“Oh, so much. Looking back on my freshman year, I wasn’t very confident in myself. My coaches have been working with me on that this year, especially when I come into competitions. Now, I try not to question myself or think, “Oh, I hope I can do it.” This year, it’s not a question in my head, it’s, “I’m going to do this, and I’m going to do this well!” My coaches have really helped me change the way I feel and think about myself. That’s the biggest reason I’ve seen so much improvement since freshman year.”

What does a normal day in your life look like? 

“My morning starts around 8 a.m. (if I don’t have early-morning weights). I have some tendinitis in my Achilles and in my right foot, so I start the day with stretching and rolling out my legs. I’m in the classroom until around 2 p.m., and I work on homework after that. Then, I go to the training room on campus and see the physical trainers for a heat or ice treatment on my muscles that need it. I then head to practice from 5:30-8 p.m. Three times a week, I work on campus until 11 p.m. I like to study any chance I get, like at the trainers or on my way to work.” 

With all you have going on, what do you do to relax or refresh? 

“I think rest and recovery are so important. When I need a refresher, I like to bullet journal in my free time. I also like to do something creative, like taking pictures. My husband and I go on long hikes to disconnect so we can just talk and not think about school or sports for a minute. These moments throughout the week are really important for me to let my stress go and not feel too overwhelmed.”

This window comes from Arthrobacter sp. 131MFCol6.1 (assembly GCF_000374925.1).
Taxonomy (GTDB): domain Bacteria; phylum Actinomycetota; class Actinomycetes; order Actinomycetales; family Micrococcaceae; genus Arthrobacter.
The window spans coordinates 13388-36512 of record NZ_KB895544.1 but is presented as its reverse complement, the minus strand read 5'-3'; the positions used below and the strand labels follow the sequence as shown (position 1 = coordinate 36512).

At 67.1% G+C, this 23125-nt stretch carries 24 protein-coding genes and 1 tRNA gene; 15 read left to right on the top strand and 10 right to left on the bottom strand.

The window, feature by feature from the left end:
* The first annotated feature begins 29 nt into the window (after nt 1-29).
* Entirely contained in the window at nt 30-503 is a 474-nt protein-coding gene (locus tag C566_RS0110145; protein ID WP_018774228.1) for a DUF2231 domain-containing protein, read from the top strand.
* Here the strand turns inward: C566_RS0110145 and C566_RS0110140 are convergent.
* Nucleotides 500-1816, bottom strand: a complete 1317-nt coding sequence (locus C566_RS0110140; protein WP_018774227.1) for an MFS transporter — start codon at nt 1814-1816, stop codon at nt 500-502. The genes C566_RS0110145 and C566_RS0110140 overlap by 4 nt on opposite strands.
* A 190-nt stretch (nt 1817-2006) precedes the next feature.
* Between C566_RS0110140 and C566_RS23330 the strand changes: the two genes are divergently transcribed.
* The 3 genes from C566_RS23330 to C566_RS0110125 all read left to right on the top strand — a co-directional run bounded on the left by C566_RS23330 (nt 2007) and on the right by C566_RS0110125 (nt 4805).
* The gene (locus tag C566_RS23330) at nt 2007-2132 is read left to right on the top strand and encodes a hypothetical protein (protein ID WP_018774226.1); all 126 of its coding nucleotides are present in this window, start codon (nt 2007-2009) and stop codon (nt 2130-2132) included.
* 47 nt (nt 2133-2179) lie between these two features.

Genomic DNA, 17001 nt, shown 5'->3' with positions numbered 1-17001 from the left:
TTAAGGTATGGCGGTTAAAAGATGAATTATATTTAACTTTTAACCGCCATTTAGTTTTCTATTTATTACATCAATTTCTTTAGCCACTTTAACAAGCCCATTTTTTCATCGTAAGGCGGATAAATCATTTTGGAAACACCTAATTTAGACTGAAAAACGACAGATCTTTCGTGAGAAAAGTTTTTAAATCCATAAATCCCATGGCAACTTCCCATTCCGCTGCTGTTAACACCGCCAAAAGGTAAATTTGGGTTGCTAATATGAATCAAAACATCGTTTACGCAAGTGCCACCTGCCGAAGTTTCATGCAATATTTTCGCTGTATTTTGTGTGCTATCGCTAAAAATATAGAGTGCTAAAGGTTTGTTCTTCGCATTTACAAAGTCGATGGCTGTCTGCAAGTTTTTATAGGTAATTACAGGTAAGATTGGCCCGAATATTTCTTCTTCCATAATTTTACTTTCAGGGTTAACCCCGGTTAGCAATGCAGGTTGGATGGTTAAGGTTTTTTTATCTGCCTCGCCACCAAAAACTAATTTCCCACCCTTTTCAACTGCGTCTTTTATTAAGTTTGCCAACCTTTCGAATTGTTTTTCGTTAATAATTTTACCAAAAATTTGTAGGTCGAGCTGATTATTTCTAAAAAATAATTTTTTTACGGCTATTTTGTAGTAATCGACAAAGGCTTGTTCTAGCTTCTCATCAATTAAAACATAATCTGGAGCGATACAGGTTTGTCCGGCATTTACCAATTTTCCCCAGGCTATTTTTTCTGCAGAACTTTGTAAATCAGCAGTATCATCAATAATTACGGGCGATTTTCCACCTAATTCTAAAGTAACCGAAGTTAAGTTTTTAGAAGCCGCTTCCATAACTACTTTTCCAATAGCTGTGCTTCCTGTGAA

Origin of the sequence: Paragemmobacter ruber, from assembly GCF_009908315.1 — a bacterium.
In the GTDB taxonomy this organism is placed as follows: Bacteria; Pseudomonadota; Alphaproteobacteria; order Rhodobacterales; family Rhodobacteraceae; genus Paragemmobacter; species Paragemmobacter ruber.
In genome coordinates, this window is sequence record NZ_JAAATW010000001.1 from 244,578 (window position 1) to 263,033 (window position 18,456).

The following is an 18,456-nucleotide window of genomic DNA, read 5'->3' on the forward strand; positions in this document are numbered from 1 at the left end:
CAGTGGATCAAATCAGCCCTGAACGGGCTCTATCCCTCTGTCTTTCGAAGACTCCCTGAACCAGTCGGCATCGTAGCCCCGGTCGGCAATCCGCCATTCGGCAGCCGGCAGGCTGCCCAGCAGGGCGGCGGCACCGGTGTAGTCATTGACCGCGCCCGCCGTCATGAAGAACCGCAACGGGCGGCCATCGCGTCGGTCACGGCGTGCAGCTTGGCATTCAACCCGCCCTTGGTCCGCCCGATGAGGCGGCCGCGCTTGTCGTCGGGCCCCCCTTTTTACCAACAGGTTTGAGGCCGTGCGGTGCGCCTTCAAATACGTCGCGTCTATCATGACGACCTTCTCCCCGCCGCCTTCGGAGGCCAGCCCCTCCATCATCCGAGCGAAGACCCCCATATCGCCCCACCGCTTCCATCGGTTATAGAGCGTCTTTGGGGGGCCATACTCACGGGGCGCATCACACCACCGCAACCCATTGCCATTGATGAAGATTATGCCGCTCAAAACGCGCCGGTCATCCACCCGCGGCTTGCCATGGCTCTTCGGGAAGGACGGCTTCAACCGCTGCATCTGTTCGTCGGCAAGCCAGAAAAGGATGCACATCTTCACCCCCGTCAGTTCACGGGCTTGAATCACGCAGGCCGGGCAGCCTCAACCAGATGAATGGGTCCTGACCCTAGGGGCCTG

How will your athletic experiences help you post-graduation and in your future career? 

“These experiences at Southern Virginia University have shown me that you will see the results that you are willing to put in the effort for. Track is really unique since it’s more of an individual sport than a team sport. At the end of the day, if I miss a practice, it only affects me. I’ve seen that as I hold myself to a higher level of dedication, like going to every practice and every meet, then I see better results. I’ve learned that if you want something, you have to put in the time to earn it. Post-graduation, I want to get an MBA, and I think that those lessons I learned on the track will help me.” 

What’s the biggest lesson that your experience at Southern Virginia University has taught you? 

“It’s all about integrity and doing the extra work even if it feels like it’s going unnoticed. In the summer, no one is checking in on you—it’s just up to you to work out and keep training. At some point, it will pay off. One of the biggest lessons I’ve learned is to be patient since you won’t see results right away. Sometimes at the gym I feel sore, and I get frustrated with myself and feel really low. But in those moments, when you feel the lowest and keep pushing through, is where you make the most improvement. There was a time I wanted to give up on a lot of things, but I’m so glad I kept my head down and kept grinding through school, work, and sports. All of the hard work I’ve put in recently is paying off.  I learned that I can do anything I set my mind to as long as I put the work into it.”